When I think about leadership, I tend to think about it in terms of inspiring people to a vision and then giving them the tools and training they need to be successful in achieving that vision.
That’s the high level, thirty-thousand-foot view, but it’s ultimately what we’re charged with as leaders.
What does this have to do with my 10-year-old daughter’s golf lessons?
Hear me out.
She’s been taking golf lessons for years and recently we decided to put her in a few age-appropriate tournaments, the first of which was the other week. One of the rules of this tournament is that parents aren’t allowed to caddy or coach their kids during the event. We’re just on the sidelines, like we’re watching the PGA tour.
At the first hole, she teed off and smoked the ball. I was such a proud dad!
Her second shot wasn’t bad, but she ended up in the sand. It was a monster bunker where she couldn’t even see out of it to the green.
I thought, I don’t know if she’s ever had to play out of the sand before!
As a parent, it was killing me to watch her hit the ball once, twice, three, seven times to get out of the sand.
After a couple more holes, she ended up in the sand again. At her fifth stroke, she realized she wasn’t going to get out the normal way and needed to try something different. So instead of trying to hit the ball to the hole, she turned 90 degrees away from the hole and chipped the ball out of the sand.
It was a brilliant move on her part, and it got me thinking that there are some really interesting leadership lessons there.
(I told you these were somehow related!)
Often in the workplace, we don’t allow our people to fail. I certainly understand that in some situations, failure is catastrophic, but in most situations when someone makes a mistake the world isn’t going to end. We all know that we learn more from mistakes than we ever do from books or even experience.
But it would have been so easy for me to step in with her and show her exactly what she was doing wrong. Thanks to the rules, I couldn’t do that.
After she adjusted her course, she made the decision that she couldn’t go right at her goal right now. She realized that she had to go around the barrier.
I think the lesson is that certainly we have processes and procedures in place for a reason, but sometimes they’re there just so we can say we have a process or a procedure. The younger generations don’t care about processes and procedures. They care about getting the work done. That’s exactly what my daughter did in the tournament— she found a different way to get around a barrier and get to her goal.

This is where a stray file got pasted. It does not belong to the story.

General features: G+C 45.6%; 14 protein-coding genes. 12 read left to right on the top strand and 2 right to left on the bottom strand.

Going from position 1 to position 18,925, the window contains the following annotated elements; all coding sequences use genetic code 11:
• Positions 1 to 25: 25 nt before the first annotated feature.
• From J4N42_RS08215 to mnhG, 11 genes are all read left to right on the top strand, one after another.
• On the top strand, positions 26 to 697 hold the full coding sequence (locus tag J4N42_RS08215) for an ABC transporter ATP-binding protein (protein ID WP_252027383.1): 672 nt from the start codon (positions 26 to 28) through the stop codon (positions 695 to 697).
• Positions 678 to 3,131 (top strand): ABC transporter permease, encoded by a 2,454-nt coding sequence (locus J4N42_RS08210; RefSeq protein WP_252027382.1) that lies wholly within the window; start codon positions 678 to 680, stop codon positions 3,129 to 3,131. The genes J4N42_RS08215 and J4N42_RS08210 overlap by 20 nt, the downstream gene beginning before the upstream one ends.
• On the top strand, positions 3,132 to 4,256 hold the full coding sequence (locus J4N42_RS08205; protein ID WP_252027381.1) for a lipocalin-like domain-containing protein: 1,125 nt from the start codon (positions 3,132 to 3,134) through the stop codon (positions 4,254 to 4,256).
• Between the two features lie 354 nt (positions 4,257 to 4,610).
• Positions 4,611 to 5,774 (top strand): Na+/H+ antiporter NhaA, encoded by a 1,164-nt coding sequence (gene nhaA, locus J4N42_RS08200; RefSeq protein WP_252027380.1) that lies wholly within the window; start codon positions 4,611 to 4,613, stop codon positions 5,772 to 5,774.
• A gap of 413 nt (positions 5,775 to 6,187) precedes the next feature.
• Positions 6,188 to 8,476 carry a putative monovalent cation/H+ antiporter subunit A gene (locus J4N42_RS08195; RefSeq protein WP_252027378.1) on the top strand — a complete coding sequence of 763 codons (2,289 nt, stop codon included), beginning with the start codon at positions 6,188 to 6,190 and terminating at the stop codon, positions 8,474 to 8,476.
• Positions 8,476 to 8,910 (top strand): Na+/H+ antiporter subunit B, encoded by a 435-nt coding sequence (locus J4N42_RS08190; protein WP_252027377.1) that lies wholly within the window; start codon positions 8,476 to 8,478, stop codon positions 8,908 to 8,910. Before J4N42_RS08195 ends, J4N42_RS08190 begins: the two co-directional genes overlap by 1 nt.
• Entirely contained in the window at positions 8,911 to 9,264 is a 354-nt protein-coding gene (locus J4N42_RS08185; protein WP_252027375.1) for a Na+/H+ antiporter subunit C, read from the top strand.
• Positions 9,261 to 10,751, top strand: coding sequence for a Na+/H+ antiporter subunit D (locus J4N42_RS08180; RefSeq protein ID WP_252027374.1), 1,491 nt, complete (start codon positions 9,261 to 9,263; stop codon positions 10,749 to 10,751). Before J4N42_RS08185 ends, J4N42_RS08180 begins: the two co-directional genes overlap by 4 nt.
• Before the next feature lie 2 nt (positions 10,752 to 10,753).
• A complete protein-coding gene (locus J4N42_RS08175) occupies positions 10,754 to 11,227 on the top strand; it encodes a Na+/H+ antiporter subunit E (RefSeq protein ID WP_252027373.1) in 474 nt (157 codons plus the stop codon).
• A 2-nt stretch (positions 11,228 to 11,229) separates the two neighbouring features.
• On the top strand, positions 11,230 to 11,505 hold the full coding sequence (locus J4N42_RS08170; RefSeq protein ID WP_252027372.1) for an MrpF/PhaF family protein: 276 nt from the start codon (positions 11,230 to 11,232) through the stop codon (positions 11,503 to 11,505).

As leaders, how often do we not allow employees to figure out a solution to their own problem to get to their goal?
As leaders and managers, I think that if we have provided a vision to our people of where they need to go, told them the rules of the game, given them the tools they need (like training or, of course, golf clubs), then we have to trust that we’ve given them everything they need to be successful. We have to let them go succeed and make mistakes that they can learn from rather than hopping in to micromanage things right away.
After the tournament, we realized that in 4 years of golf lessons my daughter had only ever hit out of sand once. She didn’t have the skillset to get out of the sand, so at her next lesson she spent an hour in sand.
The fact that employees make mistakes is a great time for leaders to look and say, what are we missing here? What can we do to correct the course? How can we get our employees the skills we need?
Then we can change course and get our people back into training, so they can be successful next time.
I recently took a call with a client who wants mentoring for one of their supervisors. They want the mentoring to be low key because the supervisor is a great employee who just has trouble relating to the people she supervises. She ends up coming across differently than her true personality.
The client wanted to make sure she understood that her job wasn’t in jeopardy and that they really valued her. I think that’s a fitting example of changing course. This woman was put in a supervisory role because of her hard work and the personality she showed as an employee.
As a supervisor, her personality had changed a little. Did they need to demote her? Or did they need to give her the skills she needs and recognize that she may be feeling a little overwhelmed? Getting her the mentoring she needs will help her bloom as a supervisor for the organization.
I always encourage my clients to really take a hard look at these 3 questions when they have performance issues:
1. Have you given your employees all the training they need to succeed?
2. Do they have the tools and equipment they need to support their training and be successful?
3. Do we have an appropriate rewards system in place to reward the achievement of goals?
If those 3 items are in place and an employee still isn’t performing, then there may be a bigger issue around attitude.
Coming back to my daughter, she’s recently gone through a growth spurt. So, we just bought her a set of women’s clubs instead of using her junior clubs and she vastly improved her score this week.
It turns out, her tools were getting out of date and that was part of problem. When we updated her tools and got her the training she needed, she was out of the sand in one shot the next time it happened.
As for rewards, that’s pretty easy for a ten-year-old— ice cream after the round, or breakfast with dad. The workplace is a little more difficult. I’ve written a useful blog about motivation and rewards that you can read here.
But the big picture question is, do our rewards measure up to the level of performance we’re asking of our people? If not, we need to take a step back and re-evaluate.
If the people in your organization aren’t meeting your business or performance goals, call me at 717-314-3680. They may just need a little training and a new set of clubs.